We can do this!
This is the rally cry of Christiana Figueres, who served as Executive Secretary of the UNFCCC (United Nations Framework Convention on Climate Change) from 2010-2016 and was the central figure of the Paris Climate Accord. While no one knows more about the challenges of climate change, no one is more convincingly positive in articulating hope.
Her starting point is that if we add up all the things humanity really wants, not only can we fulfill those wants but we can fulfill those wants by doing what we actually need to do build a sustainable world. For example, all people around the world want less pollution. We can accomplish that by closing down all coal plants and transitioning from internal combustion engines to electric vehicles. People want less congestion on the roads. We can accomplish that by having fewer cars and trucks. People want food security. By restoring degraded lands we will reduce the CO2 in the air and provide people with food where they live.
Without being Pollyannaish, she’s quick to point out the achievements since the Paris Climate Accords. 23% of the global energy grid is already renewable. Volvo, BMW and Volkswagen have all committed to build only electric vehicles soon. As of 2030, all vehicles in India will be electric.
Nevertheless, she offers a short, uncompromising list of behavior changes each of us can embrace:
Eradicate meat from our diets.
Take care of how we transport ourselves. We don’t need 4 wheels for all transport.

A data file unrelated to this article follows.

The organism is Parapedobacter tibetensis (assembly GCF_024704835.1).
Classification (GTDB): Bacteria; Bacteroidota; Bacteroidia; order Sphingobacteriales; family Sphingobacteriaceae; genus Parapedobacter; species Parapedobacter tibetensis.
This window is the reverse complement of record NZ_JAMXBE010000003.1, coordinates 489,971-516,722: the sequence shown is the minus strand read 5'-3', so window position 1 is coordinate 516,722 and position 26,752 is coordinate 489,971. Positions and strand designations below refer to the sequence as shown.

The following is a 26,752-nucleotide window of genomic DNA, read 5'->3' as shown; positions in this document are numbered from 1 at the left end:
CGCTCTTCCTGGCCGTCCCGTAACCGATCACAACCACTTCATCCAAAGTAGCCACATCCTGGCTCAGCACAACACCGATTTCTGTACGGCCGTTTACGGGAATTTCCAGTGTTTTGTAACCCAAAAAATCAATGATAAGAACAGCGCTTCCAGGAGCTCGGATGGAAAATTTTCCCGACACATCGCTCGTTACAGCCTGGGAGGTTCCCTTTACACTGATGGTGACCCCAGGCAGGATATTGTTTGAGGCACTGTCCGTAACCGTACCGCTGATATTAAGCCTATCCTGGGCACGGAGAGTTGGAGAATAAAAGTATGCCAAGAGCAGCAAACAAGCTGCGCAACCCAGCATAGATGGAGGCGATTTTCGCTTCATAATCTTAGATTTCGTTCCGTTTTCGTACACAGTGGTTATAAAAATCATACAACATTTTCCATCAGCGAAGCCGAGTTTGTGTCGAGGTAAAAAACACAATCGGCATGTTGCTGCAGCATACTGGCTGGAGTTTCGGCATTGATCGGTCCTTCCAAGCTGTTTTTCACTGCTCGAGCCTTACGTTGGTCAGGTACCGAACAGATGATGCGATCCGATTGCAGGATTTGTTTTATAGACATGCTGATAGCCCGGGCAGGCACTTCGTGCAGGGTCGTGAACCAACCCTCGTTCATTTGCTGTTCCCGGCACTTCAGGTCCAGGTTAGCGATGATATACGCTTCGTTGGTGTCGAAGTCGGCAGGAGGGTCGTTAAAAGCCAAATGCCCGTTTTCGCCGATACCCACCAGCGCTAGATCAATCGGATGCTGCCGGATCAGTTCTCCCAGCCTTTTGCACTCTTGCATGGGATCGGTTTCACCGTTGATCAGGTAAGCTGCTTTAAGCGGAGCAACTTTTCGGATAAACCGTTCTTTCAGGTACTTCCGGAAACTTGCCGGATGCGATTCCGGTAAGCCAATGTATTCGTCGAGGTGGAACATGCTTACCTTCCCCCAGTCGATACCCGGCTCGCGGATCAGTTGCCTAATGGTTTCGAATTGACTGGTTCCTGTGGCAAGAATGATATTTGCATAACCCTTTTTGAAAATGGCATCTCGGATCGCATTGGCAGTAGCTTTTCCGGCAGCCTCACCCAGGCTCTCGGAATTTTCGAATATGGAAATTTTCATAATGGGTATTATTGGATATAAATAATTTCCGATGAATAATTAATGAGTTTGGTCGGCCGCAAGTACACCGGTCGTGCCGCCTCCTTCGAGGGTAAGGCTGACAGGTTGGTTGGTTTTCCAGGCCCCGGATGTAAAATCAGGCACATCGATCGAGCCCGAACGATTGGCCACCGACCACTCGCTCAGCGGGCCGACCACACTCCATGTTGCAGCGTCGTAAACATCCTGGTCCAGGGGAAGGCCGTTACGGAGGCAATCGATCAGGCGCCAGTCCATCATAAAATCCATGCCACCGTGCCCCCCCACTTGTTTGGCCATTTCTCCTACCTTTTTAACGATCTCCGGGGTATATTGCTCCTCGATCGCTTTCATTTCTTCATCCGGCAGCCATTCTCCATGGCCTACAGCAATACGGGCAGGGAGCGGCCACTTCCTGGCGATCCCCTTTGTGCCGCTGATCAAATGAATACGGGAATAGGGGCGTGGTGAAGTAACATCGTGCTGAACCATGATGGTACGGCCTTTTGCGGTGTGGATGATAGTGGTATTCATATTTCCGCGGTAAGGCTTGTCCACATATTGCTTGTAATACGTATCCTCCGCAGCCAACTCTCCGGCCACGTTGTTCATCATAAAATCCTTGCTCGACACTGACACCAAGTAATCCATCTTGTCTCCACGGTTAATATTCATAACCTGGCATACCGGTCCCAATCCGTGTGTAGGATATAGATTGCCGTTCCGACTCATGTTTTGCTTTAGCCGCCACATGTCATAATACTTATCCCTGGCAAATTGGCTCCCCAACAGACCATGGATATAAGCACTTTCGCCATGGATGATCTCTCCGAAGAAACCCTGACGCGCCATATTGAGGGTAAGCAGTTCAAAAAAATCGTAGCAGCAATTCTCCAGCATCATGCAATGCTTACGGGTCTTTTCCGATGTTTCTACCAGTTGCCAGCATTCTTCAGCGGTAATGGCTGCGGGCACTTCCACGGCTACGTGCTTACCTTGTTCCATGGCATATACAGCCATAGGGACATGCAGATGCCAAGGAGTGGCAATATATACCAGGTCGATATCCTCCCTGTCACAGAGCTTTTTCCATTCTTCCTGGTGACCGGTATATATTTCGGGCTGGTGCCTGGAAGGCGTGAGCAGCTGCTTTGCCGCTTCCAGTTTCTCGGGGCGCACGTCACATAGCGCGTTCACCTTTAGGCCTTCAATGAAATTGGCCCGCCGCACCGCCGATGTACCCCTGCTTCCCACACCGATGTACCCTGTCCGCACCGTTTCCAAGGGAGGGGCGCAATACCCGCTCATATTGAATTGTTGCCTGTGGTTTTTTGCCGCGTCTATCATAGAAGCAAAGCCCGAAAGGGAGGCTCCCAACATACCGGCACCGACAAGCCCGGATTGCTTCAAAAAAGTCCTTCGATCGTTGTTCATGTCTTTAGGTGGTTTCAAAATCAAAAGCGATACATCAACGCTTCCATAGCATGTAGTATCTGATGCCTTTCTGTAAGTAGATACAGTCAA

Those who live in a democracy must vote responsibly.
We must leverage the power of capital by divesting from fossil fuel companies and investing in clean, renewable forms of energy.
In her final comments, she charged the faith community to do two things. First, we need to strengthen the arch of faith. Amidst the many ups and downs, it’s up to the faith community to inject confidence that humanity can stand up for our highest purpose. A 1.5-degree Celsius rise is our fundamental moral obligation. Second, we need to expand the art of love. While feeling solidarity with the most vulnerable is easy, it’s also easy to exclude some from the arch of love. We must extend the arch of love to everyone.
What sort of ancestor do you want to be?
This question was raised by Raj Patel, Research Professor in the Lyndon B. Johnson School of Public Affairs at the University of Texas, Austin. In many ways, it captures the challenging conversations that filled these three days, and provides a good end to this brief reflection.